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Chancellor accepts 'real world'

RBS may be sold at a loss, says Chancellor

Philip HammondChancellor Philip Hammond has conceded that the government is prepared to sell its stake in Royal Bank of Scotland (RBS) at a loss.

The Treasury bailed out the bank at the height of the financial crisis in 2008 by acquiring  a 72% stake for £45 billion at 502p a share.

The shares are now trading at less than half that price with little indication that they will rise substantially any time soon. Mr Hammond told MPs on “We have to live in the real world.”

He added: “Our policy remains to return the bank to private hands as soon as we can achieve fair value for the shares, recognising that fair value could well be below what the previous government paid for them.

“We have to live in the real world and make decisions on the future of our holding in RBS in the best interests of taxpayers.”

Mr Hammond previously said a sale of shares in RBS would not take place until after 2020 but he now appears prepared to cut the taxpayers’ losses.

However, the government is expected to wait until the penalties incurred for past practices are settled.

Mr Hammond added: “We are making real progress in realising our holdings in the banking sector.

“We continue the programme sale of our shareholding in Lloyds, which is now down from 43% to less than 2%, and just last month we sold £12bn worth of Bradford & Bingley mortgages in a highly competitive process.”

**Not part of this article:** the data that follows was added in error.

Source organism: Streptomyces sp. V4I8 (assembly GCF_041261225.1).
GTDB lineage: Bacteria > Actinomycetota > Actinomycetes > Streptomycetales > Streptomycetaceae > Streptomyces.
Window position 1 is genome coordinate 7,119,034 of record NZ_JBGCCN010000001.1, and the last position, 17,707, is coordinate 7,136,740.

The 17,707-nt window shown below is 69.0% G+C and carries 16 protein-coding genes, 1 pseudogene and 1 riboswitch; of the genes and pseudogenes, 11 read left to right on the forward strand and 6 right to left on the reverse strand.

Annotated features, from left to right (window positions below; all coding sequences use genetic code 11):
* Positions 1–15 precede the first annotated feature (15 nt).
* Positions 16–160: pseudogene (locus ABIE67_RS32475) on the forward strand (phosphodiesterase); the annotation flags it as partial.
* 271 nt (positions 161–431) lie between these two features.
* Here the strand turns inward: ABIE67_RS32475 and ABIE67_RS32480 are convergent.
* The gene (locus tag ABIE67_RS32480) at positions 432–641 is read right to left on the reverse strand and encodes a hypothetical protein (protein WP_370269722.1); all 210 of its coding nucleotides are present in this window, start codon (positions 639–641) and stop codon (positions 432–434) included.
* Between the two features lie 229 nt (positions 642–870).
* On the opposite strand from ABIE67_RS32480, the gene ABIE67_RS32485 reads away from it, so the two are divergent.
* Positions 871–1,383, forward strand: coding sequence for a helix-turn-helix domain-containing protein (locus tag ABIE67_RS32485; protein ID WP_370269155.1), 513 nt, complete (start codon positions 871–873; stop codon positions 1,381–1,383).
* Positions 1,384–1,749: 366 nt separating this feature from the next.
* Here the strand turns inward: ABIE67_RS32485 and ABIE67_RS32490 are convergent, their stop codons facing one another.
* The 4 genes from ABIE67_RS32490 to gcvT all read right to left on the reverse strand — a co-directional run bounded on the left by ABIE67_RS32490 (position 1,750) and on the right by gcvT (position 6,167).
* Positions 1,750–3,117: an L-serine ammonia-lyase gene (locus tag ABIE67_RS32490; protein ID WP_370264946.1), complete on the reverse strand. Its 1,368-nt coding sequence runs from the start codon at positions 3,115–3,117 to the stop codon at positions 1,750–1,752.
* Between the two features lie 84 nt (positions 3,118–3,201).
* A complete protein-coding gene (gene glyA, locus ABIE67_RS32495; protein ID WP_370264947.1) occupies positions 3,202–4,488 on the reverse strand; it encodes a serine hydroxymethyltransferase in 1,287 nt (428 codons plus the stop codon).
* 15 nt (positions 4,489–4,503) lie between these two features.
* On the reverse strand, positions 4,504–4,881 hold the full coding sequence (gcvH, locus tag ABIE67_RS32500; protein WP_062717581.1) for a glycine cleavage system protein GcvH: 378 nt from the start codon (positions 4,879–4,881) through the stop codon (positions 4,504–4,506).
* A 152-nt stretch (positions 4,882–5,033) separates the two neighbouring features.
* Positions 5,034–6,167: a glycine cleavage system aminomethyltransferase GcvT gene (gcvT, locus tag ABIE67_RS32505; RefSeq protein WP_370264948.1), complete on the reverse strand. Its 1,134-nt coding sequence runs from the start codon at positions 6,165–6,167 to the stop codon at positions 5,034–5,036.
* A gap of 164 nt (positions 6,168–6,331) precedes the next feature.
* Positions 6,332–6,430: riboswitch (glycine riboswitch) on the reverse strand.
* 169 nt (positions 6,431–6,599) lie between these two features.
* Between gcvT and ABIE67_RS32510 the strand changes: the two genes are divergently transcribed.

In February, RBS posted its ninth consecutive loss. It has racked up losses of more than £50bn since the government bailout.

Chief executive Ross McEwan said in February he expected RBS to return to profit by the end of 2018.

The Government is expected to offload a tranche of 1.4 billion shares to sell out of Lloyds completely by the end of May.

The Treasury has a stake of less than 2% in the bank and so far £20bn has been returned to taxpayers.

The Office for Budget Responsibility has estimated that based on the bank’s share price in February, the Government would make a £100m profit from the sale.

Investec analyst Ian Gordon said: “The sell-off is symbolic, rather than a transformational change.”

He adds: “You could almost argue that Lloyds is returning to what it was a little over a decade ago: a high-yielding low-growth stock.”

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